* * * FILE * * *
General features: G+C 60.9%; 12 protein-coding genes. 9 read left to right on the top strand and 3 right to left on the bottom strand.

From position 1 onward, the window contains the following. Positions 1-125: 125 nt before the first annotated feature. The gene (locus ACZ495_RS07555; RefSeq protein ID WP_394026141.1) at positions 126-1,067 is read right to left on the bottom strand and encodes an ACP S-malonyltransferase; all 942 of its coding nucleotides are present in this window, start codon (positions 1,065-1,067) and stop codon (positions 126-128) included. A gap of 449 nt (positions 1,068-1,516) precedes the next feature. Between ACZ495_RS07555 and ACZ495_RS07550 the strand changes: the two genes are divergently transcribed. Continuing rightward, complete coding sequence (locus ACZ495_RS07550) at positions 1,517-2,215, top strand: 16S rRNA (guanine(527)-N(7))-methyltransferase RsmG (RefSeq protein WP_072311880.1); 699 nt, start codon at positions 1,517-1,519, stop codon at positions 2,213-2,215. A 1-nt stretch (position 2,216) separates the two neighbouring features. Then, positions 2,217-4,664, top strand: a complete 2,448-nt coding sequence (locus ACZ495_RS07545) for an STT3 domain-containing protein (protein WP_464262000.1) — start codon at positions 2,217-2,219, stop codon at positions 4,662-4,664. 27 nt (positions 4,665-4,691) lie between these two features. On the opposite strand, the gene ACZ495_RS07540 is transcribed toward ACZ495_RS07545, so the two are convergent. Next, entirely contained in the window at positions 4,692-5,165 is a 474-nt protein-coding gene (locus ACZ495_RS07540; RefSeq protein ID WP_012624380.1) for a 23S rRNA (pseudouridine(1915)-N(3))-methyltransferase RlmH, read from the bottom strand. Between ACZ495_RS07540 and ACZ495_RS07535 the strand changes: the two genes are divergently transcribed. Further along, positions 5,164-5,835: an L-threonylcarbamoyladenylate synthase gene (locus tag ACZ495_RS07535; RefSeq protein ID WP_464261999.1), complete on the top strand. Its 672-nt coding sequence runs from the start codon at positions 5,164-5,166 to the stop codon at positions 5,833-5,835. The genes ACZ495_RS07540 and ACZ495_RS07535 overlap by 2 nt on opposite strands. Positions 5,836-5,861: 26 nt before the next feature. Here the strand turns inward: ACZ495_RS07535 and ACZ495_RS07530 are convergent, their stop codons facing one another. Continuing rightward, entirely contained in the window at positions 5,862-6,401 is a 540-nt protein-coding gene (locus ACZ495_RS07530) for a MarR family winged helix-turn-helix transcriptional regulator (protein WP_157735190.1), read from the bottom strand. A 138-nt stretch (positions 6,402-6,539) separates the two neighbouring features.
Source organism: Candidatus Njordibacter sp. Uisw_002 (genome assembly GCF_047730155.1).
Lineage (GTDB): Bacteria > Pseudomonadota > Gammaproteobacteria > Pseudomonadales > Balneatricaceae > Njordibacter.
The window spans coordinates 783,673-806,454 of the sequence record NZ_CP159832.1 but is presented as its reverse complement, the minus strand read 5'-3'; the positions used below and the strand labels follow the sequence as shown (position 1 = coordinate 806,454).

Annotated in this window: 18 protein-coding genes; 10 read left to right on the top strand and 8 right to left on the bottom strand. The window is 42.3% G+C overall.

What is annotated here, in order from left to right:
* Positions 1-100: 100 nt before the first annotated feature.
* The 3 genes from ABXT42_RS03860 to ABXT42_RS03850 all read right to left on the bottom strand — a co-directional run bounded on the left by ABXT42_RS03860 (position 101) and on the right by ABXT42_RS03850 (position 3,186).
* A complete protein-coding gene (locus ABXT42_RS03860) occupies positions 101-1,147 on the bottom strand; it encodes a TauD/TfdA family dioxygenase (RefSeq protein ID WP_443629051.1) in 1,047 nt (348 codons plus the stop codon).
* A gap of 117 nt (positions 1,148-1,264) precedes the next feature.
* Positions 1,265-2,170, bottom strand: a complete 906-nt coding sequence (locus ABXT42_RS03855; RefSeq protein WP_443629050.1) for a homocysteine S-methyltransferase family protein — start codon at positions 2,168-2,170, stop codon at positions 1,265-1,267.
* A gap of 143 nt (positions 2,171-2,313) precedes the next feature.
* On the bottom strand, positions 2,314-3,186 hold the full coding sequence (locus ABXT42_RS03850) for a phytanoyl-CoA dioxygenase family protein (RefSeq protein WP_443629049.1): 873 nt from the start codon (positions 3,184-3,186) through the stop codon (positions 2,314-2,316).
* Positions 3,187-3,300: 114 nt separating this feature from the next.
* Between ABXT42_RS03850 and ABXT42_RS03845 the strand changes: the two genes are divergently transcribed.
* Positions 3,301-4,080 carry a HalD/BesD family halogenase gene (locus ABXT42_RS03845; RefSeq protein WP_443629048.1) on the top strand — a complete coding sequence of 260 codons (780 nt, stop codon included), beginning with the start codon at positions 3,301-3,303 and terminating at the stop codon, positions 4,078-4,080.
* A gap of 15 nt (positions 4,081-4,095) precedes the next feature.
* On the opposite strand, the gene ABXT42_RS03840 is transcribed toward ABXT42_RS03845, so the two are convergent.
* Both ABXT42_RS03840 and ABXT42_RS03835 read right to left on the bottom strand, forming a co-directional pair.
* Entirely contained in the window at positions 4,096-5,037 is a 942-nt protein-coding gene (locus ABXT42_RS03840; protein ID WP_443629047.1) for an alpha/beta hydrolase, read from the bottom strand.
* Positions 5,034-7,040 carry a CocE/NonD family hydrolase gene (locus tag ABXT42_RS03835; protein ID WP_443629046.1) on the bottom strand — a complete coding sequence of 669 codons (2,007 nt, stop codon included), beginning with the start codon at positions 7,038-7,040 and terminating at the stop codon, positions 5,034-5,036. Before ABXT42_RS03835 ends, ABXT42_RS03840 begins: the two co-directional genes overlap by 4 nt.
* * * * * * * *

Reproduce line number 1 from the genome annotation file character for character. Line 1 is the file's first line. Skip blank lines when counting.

General features: G+C 60.9%; 12 protein-coding genes. 9 read left to right on the top strand and 3 right to left on the bottom strand.